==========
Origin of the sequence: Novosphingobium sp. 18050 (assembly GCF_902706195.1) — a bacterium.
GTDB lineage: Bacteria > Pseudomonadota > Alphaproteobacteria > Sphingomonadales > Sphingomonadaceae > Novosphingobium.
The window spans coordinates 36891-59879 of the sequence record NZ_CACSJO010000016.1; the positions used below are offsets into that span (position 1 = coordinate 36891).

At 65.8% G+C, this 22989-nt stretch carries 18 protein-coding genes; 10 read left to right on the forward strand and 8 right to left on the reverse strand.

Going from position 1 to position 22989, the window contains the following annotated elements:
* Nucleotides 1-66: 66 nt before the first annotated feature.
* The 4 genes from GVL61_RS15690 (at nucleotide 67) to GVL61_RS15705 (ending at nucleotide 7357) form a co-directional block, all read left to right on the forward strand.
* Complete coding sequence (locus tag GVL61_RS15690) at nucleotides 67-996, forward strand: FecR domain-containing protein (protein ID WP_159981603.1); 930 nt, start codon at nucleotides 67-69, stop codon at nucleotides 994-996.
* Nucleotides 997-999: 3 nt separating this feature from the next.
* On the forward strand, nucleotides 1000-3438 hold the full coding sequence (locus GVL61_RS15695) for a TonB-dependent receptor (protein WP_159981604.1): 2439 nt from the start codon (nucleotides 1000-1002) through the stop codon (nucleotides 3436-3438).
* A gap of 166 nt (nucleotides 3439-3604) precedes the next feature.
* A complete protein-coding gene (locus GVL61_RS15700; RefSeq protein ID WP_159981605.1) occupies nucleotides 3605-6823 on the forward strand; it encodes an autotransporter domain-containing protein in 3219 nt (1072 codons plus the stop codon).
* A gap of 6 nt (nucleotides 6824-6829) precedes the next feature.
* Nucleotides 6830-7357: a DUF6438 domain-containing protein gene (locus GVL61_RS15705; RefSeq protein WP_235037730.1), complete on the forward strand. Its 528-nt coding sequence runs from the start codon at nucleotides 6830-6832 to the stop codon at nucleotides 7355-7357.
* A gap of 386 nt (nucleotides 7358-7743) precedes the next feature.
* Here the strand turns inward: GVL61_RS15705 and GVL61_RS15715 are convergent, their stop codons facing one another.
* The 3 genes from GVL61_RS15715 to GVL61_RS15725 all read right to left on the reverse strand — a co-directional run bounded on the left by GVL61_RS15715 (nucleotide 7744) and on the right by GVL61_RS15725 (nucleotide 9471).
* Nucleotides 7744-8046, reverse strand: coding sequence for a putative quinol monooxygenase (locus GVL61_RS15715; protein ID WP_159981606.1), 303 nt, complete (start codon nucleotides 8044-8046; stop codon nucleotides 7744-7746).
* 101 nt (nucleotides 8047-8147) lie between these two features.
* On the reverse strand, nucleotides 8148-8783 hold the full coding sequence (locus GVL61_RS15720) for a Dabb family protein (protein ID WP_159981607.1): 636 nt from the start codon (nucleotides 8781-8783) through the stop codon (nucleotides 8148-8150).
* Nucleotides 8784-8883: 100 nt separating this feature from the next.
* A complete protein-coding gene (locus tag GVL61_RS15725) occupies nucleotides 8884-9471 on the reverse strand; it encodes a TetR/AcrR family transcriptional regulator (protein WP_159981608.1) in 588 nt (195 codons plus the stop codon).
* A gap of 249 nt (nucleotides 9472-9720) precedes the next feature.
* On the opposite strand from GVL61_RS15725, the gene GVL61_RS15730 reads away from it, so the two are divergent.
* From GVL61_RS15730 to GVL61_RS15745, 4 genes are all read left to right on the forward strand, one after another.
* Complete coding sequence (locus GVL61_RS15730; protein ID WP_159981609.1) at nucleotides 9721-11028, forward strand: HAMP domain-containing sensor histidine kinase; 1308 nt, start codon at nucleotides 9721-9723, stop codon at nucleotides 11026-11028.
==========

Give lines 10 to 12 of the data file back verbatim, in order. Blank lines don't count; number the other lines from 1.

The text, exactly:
* On the forward strand, nucleotides 1000-3438 hold the full coding sequence (locus GVL61_RS15695) for a TonB-dependent receptor (protein WP_159981604.1): 2439 nt from the start codon (nucleotides 1000-1002) through the stop codon (nucleotides 3436-3438).
* A gap of 166 nt (nucleotides 3439-3604) precedes the next feature.
* A complete protein-coding gene (locus GVL61_RS15700; RefSeq protein ID WP_159981605.1) occupies nucleotides 3605-6823 on the forward strand; it encodes an autotransporter domain-containing protein in 3219 nt (1072 codons plus the stop codon).